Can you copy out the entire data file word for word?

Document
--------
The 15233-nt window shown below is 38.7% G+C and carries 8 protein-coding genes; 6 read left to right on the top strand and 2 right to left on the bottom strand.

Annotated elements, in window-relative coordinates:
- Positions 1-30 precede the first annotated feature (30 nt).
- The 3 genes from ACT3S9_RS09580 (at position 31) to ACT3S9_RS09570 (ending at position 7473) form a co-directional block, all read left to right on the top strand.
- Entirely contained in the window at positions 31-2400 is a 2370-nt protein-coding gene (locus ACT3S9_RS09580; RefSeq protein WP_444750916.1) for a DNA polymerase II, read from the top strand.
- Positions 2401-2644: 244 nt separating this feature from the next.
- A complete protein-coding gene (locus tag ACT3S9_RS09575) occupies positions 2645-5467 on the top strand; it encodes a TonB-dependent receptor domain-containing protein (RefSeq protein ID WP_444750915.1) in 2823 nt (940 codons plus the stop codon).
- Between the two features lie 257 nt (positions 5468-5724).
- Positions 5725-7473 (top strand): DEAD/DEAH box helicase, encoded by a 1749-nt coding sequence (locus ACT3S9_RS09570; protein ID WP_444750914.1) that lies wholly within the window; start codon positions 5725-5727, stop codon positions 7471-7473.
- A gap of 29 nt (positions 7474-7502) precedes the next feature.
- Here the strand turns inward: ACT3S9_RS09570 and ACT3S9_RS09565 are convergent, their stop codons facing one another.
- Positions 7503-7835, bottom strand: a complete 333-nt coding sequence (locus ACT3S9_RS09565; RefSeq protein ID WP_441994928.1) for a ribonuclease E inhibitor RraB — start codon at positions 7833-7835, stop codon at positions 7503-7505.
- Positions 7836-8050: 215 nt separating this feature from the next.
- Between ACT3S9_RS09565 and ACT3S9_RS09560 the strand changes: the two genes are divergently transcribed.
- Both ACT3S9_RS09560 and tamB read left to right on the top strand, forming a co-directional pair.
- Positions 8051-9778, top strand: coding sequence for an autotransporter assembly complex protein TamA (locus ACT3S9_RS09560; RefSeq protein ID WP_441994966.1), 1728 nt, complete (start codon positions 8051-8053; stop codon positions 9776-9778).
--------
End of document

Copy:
The 15233-nt window shown below is 38.7% G+C and carries 8 protein-coding genes; 6 read left to right on the top strand and 2 right to left on the bottom strand.

Annotated elements, in window-relative coordinates:
- Positions 1-30 precede the first annotated feature (30 nt).
- The 3 genes from ACT3S9_RS09580 (at position 31) to ACT3S9_RS09570 (ending at position 7473) form a co-directional block, all read left to right on the top strand.
- Entirely contained in the window at positions 31-2400 is a 2370-nt protein-coding gene (locus ACT3S9_RS09580; RefSeq protein WP_444750916.1) for a DNA polymerase II, read from the top strand.
- Positions 2401-2644: 244 nt separating this feature from the next.
- A complete protein-coding gene (locus tag ACT3S9_RS09575) occupies positions 2645-5467 on the top strand; it encodes a TonB-dependent receptor domain-containing protein (RefSeq protein ID WP_444750915.1) in 2823 nt (940 codons plus the stop codon).
- Between the two features lie 257 nt (positions 5468-5724).
- Positions 5725-7473 (top strand): DEAD/DEAH box helicase, encoded by a 1749-nt coding sequence (locus ACT3S9_RS09570; protein ID WP_444750914.1) that lies wholly within the window; start codon positions 5725-5727, stop codon positions 7471-7473.
- A gap of 29 nt (positions 7474-7502) precedes the next feature.
- Here the strand turns inward: ACT3S9_RS09570 and ACT3S9_RS09565 are convergent, their stop codons facing one another.
- Positions 7503-7835, bottom strand: a complete 333-nt coding sequence (locus ACT3S9_RS09565; RefSeq protein ID WP_441994928.1) for a ribonuclease E inhibitor RraB — start codon at positions 7833-7835, stop codon at positions 7503-7505.
- Positions 7836-8050: 215 nt separating this feature from the next.
- Between ACT3S9_RS09565 and ACT3S9_RS09560 the strand changes: the two genes are divergently transcribed.
- Both ACT3S9_RS09560 and tamB read left to right on the top strand, forming a co-directional pair.
- Positions 8051-9778, top strand: coding sequence for an autotransporter assembly complex protein TamA (locus ACT3S9_RS09560; RefSeq protein ID WP_441994966.1), 1728 nt, complete (start codon positions 8051-8053; stop codon positions 9776-9778).